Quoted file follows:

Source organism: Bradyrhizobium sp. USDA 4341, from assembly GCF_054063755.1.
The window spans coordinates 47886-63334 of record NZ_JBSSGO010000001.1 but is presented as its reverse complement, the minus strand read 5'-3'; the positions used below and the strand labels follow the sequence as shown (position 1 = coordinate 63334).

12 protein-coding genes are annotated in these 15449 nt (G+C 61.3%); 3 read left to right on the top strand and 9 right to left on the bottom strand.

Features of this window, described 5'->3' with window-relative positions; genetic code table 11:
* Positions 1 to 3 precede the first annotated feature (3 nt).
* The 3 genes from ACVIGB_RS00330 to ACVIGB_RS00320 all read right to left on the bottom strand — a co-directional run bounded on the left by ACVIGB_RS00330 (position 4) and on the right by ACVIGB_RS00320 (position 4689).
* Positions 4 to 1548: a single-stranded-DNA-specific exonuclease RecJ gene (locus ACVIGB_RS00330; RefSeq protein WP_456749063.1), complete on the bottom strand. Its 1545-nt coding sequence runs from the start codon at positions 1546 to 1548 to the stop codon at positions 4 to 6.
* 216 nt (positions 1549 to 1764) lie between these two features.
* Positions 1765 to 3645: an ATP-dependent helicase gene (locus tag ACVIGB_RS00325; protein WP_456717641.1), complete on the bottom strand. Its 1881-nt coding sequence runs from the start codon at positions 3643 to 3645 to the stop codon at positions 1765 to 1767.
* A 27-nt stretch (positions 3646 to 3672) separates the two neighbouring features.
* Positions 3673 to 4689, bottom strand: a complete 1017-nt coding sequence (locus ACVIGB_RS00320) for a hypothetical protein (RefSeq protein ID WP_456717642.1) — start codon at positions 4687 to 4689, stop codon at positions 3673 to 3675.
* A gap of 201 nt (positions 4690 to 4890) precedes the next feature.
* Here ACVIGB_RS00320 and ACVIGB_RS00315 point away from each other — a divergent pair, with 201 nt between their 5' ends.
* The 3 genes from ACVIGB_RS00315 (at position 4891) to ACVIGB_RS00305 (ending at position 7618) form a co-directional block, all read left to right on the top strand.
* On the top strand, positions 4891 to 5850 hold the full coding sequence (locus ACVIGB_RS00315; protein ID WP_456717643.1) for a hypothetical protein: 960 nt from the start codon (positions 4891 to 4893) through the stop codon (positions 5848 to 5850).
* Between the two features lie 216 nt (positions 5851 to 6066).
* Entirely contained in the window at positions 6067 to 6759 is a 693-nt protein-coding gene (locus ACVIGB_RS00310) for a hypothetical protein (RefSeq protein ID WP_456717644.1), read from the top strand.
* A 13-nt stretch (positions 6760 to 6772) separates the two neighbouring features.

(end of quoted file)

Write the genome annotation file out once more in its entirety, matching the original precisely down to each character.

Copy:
Source organism: Bradyrhizobium sp. USDA 4341, from assembly GCF_054063755.1.
The window spans coordinates 47886-63334 of record NZ_JBSSGO010000001.1 but is presented as its reverse complement, the minus strand read 5'-3'; the positions used below and the strand labels follow the sequence as shown (position 1 = coordinate 63334).

12 protein-coding genes are annotated in these 15449 nt (G+C 61.3%); 3 read left to right on the top strand and 9 right to left on the bottom strand.

Features of this window, described 5'->3' with window-relative positions; genetic code table 11:
* Positions 1 to 3 precede the first annotated feature (3 nt).
* The 3 genes from ACVIGB_RS00330 to ACVIGB_RS00320 all read right to left on the bottom strand — a co-directional run bounded on the left by ACVIGB_RS00330 (position 4) and on the right by ACVIGB_RS00320 (position 4689).
* Positions 4 to 1548: a single-stranded-DNA-specific exonuclease RecJ gene (locus ACVIGB_RS00330; RefSeq protein WP_456749063.1), complete on the bottom strand. Its 1545-nt coding sequence runs from the start codon at positions 1546 to 1548 to the stop codon at positions 4 to 6.
* 216 nt (positions 1549 to 1764) lie between these two features.
* Positions 1765 to 3645: an ATP-dependent helicase gene (locus tag ACVIGB_RS00325; protein WP_456717641.1), complete on the bottom strand. Its 1881-nt coding sequence runs from the start codon at positions 3643 to 3645 to the stop codon at positions 1765 to 1767.
* A 27-nt stretch (positions 3646 to 3672) separates the two neighbouring features.
* Positions 3673 to 4689, bottom strand: a complete 1017-nt coding sequence (locus ACVIGB_RS00320) for a hypothetical protein (RefSeq protein ID WP_456717642.1) — start codon at positions 4687 to 4689, stop codon at positions 3673 to 3675.
* A gap of 201 nt (positions 4690 to 4890) precedes the next feature.
* Here ACVIGB_RS00320 and ACVIGB_RS00315 point away from each other — a divergent pair, with 201 nt between their 5' ends.
* The 3 genes from ACVIGB_RS00315 (at position 4891) to ACVIGB_RS00305 (ending at position 7618) form a co-directional block, all read left to right on the top strand.
* On the top strand, positions 4891 to 5850 hold the full coding sequence (locus ACVIGB_RS00315; protein ID WP_456717643.1) for a hypothetical protein: 960 nt from the start codon (positions 4891 to 4893) through the stop codon (positions 5848 to 5850).
* Between the two features lie 216 nt (positions 5851 to 6066).
* Entirely contained in the window at positions 6067 to 6759 is a 693-nt protein-coding gene (locus ACVIGB_RS00310) for a hypothetical protein (RefSeq protein ID WP_456717644.1), read from the top strand.
* A 13-nt stretch (positions 6760 to 6772) separates the two neighbouring features.